Many of our students have trouble explaining information. Why is this? Is it because they do not understand what they are talking about? Not necessarily. To understand the “why,” we need to understand the context of what is expected from them. As students progress through elementary school, learning shifts from learning through stories to learning through textbooks and lectures. Stories, also called narratives, have a highly predictable structure, but textbooks and lectures follow a “looser” structure that also integrates newly learned vocabulary. The shift from narratives to informational styles occurs in both oral and written language, meaning students have to be able to read, listen, write, and speak in a new way. This shift in learning happens alongside the “4th grade slump“ when reading comprehension scores tend to drop. Research has also shown a deficit between students’ listening comprehension of informational structure as compared to listening comprehension of narrative structure. This drastic difference between narrative comprehension and informational structure comprehension happens across the board, impacting neurotypical students and students with learning disabilities. But imagine how much further behind this puts our children with language-based learning disabilities!

Many of our students, already at a linguistic disadvantage, now also struggle while explaining new and complex concepts. How can we help them show what they know in classroom discussions, in self-talk while studying, and in explaining their own novel ideas? Explicit instruction of the name, purpose, and keywords of each informational structure is an empowering starting point (see the chart below).





Tells what happened or how to do something

First, next, then, finally, before, earlier, following, until, eventually


Tells attributes or features of the topic

defined as, called, labeled, is someone who, is something that


Gives a list about a topic

Some examples are, there are several, for instance, for example


Shows how two or more things are the same or different

In  contrast, on the other hand, by comparison, whereas, similarly, same, different, but, yet, although, both


Gives reasons for why something happened

Because, as a result, affected, resulted in, since, hence, cause, effect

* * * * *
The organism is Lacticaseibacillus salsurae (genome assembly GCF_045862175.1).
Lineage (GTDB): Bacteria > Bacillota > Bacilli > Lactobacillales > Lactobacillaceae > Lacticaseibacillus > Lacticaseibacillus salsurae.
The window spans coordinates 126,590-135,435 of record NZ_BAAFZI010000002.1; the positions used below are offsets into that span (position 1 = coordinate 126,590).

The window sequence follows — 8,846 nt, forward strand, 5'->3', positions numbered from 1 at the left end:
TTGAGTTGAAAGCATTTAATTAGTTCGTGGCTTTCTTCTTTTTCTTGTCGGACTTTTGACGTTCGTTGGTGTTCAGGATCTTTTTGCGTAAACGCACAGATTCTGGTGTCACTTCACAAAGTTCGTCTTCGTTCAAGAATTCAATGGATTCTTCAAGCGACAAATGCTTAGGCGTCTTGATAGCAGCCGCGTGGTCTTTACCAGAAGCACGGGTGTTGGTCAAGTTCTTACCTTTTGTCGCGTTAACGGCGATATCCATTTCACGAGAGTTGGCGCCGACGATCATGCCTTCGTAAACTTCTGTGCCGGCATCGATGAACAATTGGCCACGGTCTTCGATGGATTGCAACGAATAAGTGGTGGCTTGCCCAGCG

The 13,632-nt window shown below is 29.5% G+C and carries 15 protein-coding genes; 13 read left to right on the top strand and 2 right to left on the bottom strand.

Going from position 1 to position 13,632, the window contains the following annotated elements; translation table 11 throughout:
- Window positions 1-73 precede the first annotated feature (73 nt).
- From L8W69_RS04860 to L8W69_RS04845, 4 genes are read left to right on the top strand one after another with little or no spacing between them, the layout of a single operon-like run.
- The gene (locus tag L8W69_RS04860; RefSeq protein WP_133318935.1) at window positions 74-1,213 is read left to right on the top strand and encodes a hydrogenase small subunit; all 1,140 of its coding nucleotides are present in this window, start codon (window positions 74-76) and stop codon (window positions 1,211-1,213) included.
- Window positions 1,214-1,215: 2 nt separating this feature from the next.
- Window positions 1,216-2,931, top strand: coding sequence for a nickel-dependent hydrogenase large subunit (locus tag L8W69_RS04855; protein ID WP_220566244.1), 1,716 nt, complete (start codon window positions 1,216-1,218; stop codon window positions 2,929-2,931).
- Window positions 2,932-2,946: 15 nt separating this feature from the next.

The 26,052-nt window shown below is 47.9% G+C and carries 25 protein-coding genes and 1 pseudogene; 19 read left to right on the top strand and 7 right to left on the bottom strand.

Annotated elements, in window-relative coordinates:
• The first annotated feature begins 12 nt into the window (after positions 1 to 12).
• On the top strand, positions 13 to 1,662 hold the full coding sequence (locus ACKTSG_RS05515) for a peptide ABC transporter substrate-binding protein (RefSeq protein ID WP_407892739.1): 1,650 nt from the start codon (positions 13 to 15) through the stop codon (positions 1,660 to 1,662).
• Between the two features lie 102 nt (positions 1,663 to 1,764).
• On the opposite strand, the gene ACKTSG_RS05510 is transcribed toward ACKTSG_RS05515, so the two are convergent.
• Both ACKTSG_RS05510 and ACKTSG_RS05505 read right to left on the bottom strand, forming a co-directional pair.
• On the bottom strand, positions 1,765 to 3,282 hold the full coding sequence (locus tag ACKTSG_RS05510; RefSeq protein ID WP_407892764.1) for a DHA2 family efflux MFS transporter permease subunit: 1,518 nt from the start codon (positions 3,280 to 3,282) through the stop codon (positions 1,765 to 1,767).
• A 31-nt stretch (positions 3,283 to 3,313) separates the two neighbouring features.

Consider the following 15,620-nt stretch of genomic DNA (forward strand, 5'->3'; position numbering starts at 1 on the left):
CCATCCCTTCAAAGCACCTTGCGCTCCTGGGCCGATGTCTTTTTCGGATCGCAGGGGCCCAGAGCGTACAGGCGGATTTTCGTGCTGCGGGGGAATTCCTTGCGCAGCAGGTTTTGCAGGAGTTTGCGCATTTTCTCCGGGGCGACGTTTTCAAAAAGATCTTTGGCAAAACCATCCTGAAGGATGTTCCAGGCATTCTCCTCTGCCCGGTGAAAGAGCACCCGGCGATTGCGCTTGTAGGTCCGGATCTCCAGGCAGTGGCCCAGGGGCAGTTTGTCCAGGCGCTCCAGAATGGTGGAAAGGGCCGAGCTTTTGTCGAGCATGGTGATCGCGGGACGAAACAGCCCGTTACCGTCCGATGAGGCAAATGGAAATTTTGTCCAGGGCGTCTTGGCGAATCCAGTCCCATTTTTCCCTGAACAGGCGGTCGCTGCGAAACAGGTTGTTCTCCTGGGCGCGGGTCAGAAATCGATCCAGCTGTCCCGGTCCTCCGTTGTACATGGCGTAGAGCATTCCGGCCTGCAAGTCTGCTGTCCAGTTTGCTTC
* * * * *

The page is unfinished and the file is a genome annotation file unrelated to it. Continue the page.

Tells a dilemma and offers a remedy or remedies

One problem, the issues are, a solution, solved

Although this strategy is just starting to be formally researched in students with language-based learning disabilities, it has been shown to increase information recall  (lliot, 1980; Meyer, Brandt, & Bluth, 1980; Newcomer & Barenbaum, 1991) and improve writing (Armbruster, Anderson, & Ostertag, 1987; Rinehart, Stahl, & Erickson, 1986) in typically developing students. In my clinical experience, direct teaching of informational text structures has given my students a place to start. They work to identify the purpose of what they want to share, pick the keywords that naturally help create complex sentences inherent to that structure, and can communicate more clearly. I have also found that this strategy can be easily adjusted to meet students where they are, and further tweaked to help them advance.

Using informational text structures as a strategy also allows a student to practice integrating other language skills they may have been working on, such as using specific vocabulary or using complex grammatical structures. And, although I am speaking specifically about the oral expression of information, explicitly learning and using informational text structures can be applied to listening, reading, and writing. It’s an effective academic tool.

The ability to clearly communicate various informational text structures is a skill that will be used throughout a person’s life.  In a job, they will need to be able to identify problems and explain their ideas for solutions, explain the steps of a task, or explain how one event made another happen. Increasingly, careers are based in collaboration, which requires a strong ability to communicate with others. By starting to bolster students’ ability to share information earlier in their academic lives, they can better master this challenging aspect of communication that bleeds from speaking into reading, writing, and listening.